To run a BRIDGE workshop in the “capital of Europe” has been a long-standing discussion amongst some of the key election practitioners working in Europe. This “dream” came true with a Train the Facilitator (TtF) workshop co-hosted at the UN House and the NEEDS Offices in Brussels from 9th to 20th November 2009.
BRIDGE, the world’s foremost elections curriculum, has undergone some changes. For one, it is no more known as BRIDGE Project, but simply as BRIDGE. Other changes are more fundamental than this. At the last meeting of the BRIDGE Partners (UNEAD, IDEA, IFES, UNDP and AEC) in November 2008 in Sydney, it was decided to streamline the facilitator categories. No longer is there a reference to Level 1 to 5 for facilitators, but the names are more reflective of the reality on the ground. One major change is that the person who accredits a facilitator is called an Accrediting Facilitator. This person is no longer the highest rank of facilitator that you can find. Clearer guidelines on the facilitator structure has emerged. The picture above spells it out more clearly. Distribute it to fellow BRIDGE Facilitators. Spread the word. More details on the changes will be in the next Network Newsletter. […]
Jakarta in Indonesia was the location for a recently held BRIDGE course on Electoral Dispute Resolution. Upcoming elections in Indonesia, scheduled for 9 April, meant that election fever across the country was heating up during the course preparations. Amidst daily newspaper headlines on the elections and campaign posters starting to decorate the capital, course preparations was in full swing by the time we arrived on the ground.
The lowest point on Earth is the Dead Sea. Situated 413 metres below sea level, this salt lake lies between the West Bank and Jordan. With one of the world’s first health resorts, the Dead Sea area has enjoyed important religious significance within Judaism, Islamic and Christianity histories. This unique site was a very appropriate location for a BRIDGE course in strategic planning for Jordanian election managers.
The mountainous Kingdom of Lesotho ran its first BRIDGE course in July 2008. With a population of around 2 million, Lesotho was the first country to adopt a mixed member proportional system in Africa. This electoral system and its seat calculation was the source of an extended dispute settled by the courts just before the BRIDGE course began. With the Electoral Commission being central to the disputed results, this was a hot topic during the BRIDGE course that was held in Teyateyaneng’s Blue Mountain Inn, just an hour’s drive outside the capital of Maseru.
I watched my bag being lifted over the edge of the ferry into waiting hands, praying that it would not drop into the harbour waters below. For eight days I was resident on the famous Gorée Island, just 1 km and a 30 minute ferry ride off the Dakar coastline in Senegal. For about seven days the small population of Gorée was boosted by 26 participants from ACE regional centres. The regional centres are located in geographically strategic places around the world, acting as regional hubs collecting and processing election-related information.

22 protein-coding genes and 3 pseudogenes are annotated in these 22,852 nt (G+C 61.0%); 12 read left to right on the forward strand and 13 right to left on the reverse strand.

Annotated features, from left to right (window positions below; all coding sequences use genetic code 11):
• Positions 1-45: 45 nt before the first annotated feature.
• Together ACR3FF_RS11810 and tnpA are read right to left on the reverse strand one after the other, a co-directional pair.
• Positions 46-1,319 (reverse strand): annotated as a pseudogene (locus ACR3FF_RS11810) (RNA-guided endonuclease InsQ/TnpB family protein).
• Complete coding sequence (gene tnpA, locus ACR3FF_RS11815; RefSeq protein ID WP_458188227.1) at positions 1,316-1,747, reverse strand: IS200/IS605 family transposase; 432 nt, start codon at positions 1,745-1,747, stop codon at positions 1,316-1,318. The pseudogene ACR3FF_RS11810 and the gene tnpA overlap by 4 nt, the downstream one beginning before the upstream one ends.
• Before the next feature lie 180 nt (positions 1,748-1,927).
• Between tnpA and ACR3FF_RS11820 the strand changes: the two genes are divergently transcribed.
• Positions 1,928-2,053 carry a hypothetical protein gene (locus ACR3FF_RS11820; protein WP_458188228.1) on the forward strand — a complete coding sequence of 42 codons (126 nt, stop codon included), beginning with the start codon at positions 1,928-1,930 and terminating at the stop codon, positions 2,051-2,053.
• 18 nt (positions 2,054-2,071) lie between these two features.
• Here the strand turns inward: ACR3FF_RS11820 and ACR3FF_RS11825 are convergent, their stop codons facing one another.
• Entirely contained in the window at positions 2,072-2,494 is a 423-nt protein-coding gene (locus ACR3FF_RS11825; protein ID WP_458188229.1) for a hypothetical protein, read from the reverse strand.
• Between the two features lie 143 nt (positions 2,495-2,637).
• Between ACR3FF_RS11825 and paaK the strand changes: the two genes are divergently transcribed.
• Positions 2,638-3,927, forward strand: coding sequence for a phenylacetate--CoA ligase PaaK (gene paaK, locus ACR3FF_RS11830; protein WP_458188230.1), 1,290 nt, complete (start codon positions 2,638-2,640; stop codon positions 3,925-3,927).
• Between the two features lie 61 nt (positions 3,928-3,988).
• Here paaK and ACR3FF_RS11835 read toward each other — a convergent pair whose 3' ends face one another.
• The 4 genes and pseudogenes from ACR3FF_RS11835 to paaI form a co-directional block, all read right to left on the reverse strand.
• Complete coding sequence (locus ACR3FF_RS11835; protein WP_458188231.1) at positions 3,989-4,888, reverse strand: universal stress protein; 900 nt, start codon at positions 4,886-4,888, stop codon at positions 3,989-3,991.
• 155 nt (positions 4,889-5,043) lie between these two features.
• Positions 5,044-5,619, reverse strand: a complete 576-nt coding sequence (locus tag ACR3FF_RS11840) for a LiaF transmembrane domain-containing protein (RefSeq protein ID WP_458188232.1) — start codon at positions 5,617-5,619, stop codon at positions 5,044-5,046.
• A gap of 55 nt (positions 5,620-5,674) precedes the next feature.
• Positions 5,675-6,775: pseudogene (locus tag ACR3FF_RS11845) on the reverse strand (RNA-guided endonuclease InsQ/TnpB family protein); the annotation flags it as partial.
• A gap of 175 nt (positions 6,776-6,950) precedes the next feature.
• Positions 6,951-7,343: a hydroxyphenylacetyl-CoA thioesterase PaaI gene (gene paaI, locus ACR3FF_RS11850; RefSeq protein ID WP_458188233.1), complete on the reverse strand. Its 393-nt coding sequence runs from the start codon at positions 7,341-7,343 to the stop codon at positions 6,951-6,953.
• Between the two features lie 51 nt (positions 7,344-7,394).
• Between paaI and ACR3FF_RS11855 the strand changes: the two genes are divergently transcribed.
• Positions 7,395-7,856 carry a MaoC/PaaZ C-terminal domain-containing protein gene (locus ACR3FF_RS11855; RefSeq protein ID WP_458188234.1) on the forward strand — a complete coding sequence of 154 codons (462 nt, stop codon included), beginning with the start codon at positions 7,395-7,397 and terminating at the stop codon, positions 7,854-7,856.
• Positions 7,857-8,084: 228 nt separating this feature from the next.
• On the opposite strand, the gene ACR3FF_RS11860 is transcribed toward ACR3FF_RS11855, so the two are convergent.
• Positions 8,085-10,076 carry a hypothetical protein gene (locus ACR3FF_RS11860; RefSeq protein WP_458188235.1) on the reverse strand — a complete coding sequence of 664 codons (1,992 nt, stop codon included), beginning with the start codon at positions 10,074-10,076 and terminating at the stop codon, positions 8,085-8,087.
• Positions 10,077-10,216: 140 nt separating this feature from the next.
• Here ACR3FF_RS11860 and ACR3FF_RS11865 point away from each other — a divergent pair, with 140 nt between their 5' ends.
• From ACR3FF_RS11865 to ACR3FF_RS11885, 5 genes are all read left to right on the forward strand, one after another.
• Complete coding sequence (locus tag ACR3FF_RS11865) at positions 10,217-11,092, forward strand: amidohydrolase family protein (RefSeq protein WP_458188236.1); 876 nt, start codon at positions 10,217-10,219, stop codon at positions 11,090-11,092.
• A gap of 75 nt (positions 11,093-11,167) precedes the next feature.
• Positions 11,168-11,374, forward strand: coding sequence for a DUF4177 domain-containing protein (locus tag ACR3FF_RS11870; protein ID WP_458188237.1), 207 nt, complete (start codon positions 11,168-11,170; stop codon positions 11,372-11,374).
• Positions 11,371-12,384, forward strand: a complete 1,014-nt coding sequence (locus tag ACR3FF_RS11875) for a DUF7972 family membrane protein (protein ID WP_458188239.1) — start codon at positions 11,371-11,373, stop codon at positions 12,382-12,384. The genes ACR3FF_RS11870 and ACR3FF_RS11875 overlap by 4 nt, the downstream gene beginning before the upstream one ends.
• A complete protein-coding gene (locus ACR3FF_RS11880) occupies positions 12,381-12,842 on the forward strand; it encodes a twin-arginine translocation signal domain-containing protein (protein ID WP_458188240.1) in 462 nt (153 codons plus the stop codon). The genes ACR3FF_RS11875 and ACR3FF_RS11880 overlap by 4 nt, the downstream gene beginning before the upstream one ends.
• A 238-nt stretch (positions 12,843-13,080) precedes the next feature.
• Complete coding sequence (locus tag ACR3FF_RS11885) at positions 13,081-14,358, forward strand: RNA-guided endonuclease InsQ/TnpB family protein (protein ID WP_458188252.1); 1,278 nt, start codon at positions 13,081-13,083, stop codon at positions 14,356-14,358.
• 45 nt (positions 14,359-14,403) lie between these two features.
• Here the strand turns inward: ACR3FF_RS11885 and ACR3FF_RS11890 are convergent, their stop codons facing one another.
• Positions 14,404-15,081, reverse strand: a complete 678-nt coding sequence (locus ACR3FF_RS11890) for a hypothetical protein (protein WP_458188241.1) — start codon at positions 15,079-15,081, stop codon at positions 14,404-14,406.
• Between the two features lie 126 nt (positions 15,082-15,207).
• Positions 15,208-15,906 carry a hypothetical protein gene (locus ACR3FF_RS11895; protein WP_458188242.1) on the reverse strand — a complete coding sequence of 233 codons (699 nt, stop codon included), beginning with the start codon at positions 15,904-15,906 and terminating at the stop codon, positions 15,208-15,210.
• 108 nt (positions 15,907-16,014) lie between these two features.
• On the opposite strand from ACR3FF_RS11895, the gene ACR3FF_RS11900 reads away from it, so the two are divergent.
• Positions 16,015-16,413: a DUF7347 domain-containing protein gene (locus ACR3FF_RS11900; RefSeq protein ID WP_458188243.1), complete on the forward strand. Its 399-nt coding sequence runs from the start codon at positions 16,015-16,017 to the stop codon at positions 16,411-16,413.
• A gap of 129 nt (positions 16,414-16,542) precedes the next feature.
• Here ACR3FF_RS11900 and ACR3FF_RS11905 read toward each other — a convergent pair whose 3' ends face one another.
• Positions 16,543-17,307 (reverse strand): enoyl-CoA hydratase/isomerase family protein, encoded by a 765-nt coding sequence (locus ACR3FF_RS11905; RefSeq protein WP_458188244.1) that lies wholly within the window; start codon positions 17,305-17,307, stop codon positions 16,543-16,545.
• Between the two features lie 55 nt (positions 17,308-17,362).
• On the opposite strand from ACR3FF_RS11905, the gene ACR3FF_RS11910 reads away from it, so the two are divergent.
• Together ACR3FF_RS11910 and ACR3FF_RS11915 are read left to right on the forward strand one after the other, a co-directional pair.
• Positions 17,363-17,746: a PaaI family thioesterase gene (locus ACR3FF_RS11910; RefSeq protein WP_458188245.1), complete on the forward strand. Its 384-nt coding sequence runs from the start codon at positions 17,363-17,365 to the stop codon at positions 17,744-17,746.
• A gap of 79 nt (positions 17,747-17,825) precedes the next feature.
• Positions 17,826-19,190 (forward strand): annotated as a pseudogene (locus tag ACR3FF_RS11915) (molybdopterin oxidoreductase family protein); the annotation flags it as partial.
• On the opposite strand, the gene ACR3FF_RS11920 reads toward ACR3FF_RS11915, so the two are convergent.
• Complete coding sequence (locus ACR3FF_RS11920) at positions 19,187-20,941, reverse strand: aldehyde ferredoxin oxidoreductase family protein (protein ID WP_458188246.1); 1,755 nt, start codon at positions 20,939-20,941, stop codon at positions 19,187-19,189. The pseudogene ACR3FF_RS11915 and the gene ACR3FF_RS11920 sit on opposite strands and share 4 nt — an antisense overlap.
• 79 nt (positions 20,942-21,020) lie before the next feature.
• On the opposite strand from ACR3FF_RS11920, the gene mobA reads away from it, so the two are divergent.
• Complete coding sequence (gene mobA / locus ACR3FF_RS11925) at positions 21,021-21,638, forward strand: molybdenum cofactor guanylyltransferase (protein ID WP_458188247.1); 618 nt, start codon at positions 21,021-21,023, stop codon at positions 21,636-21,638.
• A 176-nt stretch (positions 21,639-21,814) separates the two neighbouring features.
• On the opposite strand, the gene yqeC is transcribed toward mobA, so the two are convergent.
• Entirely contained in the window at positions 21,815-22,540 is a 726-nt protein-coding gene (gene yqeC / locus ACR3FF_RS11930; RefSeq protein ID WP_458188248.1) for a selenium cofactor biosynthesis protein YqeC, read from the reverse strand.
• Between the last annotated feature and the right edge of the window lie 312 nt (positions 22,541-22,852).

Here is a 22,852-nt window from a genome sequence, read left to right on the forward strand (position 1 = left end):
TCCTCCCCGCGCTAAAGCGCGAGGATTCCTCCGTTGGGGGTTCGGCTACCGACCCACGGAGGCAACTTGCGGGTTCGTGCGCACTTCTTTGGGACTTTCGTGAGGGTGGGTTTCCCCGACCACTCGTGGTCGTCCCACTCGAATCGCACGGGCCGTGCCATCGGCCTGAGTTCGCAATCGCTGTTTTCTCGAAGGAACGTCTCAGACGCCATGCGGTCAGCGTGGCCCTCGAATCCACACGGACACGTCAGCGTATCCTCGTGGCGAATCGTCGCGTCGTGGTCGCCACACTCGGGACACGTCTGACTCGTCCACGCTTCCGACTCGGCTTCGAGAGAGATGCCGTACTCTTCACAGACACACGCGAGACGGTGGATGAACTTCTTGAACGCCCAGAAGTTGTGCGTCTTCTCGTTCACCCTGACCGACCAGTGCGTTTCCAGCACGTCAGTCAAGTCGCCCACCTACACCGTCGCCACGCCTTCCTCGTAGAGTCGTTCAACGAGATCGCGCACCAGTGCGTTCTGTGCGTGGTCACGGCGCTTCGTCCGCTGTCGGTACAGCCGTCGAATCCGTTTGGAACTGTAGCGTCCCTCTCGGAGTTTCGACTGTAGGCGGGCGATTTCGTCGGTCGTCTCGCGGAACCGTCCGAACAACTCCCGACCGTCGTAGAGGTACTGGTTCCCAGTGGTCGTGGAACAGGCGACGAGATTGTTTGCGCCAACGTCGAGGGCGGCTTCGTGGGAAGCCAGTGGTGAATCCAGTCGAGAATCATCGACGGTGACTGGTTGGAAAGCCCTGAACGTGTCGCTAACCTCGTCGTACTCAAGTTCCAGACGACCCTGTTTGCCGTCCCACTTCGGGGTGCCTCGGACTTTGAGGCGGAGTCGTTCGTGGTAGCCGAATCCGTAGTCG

So you want to run a BRIDGE course? BRIDGE has grown into the de facto elections training curriculum around the world today. Short for Building Resources in Democracy, Governance and Elections, the course has developed out of initiatives by the Australian Electoral Commission, International IDEA and the UN's Electoral Assistance Division. A testimony to its growth is the addition in recent years of IFES and UNDP as partners in the BRIDGE Project.
From 8 to 12 June 2008 the second BRIDGE course was run in the heat of Aqaba in Jordan. With the blissful setting of the Red Sea in the background the searing temperatures were soon forgotten as 25 participants from the Ministries of Interior and Municipal Affairs got stuck into the Introduction to Election Administration Module.
Running training in a shopping mall proved to be a good decision. The accommodation venue in Gaborone was filled to capacity and the option was to run the course in a marquee tent. Having been in a similar situation before, we opted for the mall. This was to be the first time a BRIDGE course was to be run in Botswana.
The Zimbabwe Elections Support Network (ZESN) hosted a BRIDGE course for the different organisations in its network in mid-January 2008. 36 participants from all over Zimbabwe joined together in Nyanga, in the eastern highlands of the country, to attend training in Public Outreach and Electoral Observation from 14 to 18 January. The setting could easily have been confused with Scotland rather than Zimbabwe, with trout fishing and a golf course set amongst forests and rolling mountains and a constant chill and misty days.
In the middle of the November spring rains in South Africa participants from southern and east African countries joined the first Implementation Workshop for BRIDGE to be held on the African continent. The 3-day Implementation Workshop is based on the BRIDGE Implementation Manual and aims to guide individuals and organisations responsible for designing and setting up training courses that use material taken from the BRIDGE Project curriculum.